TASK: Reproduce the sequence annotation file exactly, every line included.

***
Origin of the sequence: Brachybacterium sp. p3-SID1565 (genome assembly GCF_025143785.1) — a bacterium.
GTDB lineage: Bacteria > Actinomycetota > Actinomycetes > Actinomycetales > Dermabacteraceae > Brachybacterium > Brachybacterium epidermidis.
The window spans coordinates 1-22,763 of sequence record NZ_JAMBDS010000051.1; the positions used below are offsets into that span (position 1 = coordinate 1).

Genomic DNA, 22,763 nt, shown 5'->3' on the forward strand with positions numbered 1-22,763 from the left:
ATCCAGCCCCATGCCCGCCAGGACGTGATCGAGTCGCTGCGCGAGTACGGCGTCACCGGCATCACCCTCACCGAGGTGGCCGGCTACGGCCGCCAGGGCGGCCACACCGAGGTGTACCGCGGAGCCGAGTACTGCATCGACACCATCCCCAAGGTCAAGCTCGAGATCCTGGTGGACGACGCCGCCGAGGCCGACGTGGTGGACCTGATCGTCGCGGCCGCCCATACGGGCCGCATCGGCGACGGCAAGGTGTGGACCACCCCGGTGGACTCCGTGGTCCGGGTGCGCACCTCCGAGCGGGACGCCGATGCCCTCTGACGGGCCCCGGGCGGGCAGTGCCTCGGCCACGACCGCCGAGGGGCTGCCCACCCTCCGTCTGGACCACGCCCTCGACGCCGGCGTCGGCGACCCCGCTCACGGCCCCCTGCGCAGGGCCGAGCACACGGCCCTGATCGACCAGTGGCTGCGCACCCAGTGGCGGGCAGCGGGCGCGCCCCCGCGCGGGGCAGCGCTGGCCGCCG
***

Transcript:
Origin of the sequence: Brachybacterium sp. p3-SID1565 (genome assembly GCF_025143785.1) — a bacterium.
GTDB lineage: Bacteria > Actinomycetota > Actinomycetes > Actinomycetales > Dermabacteraceae > Brachybacterium > Brachybacterium epidermidis.
The window spans coordinates 1-22,763 of sequence record NZ_JAMBDS010000051.1; the positions used below are offsets into that span (position 1 = coordinate 1).

Genomic DNA, 22,763 nt, shown 5'->3' on the forward strand with positions numbered 1-22,763 from the left:
ATCCAGCCCCATGCCCGCCAGGACGTGATCGAGTCGCTGCGCGAGTACGGCGTCACCGGCATCACCCTCACCGAGGTGGCCGGCTACGGCCGCCAGGGCGGCCACACCGAGGTGTACCGCGGAGCCGAGTACTGCATCGACACCATCCCCAAGGTCAAGCTCGAGATCCTGGTGGACGACGCCGCCGAGGCCGACGTGGTGGACCTGATCGTCGCGGCCGCCCATACGGGCCGCATCGGCGACGGCAAGGTGTGGACCACCCCGGTGGACTCCGTGGTCCGGGTGCGCACCTCCGAGCGGGACGCCGATGCCCTCTGACGGGCCCCGGGCGGGCAGTGCCTCGGCCACGACCGCCGAGGGGCTGCCCACCCTCCGTCTGGACCACGCCCTCGACGCCGGCGTCGGCGACCCCGCTCACGGCCCCCTGCGCAGGGCCGAGCACACGGCCCTGATCGACCAGTGGCTGCGCACCCAGTGGCGGGCAGCGGGCGCGCCCCCGCGCGGGGCAGCGCTGGCCGCCG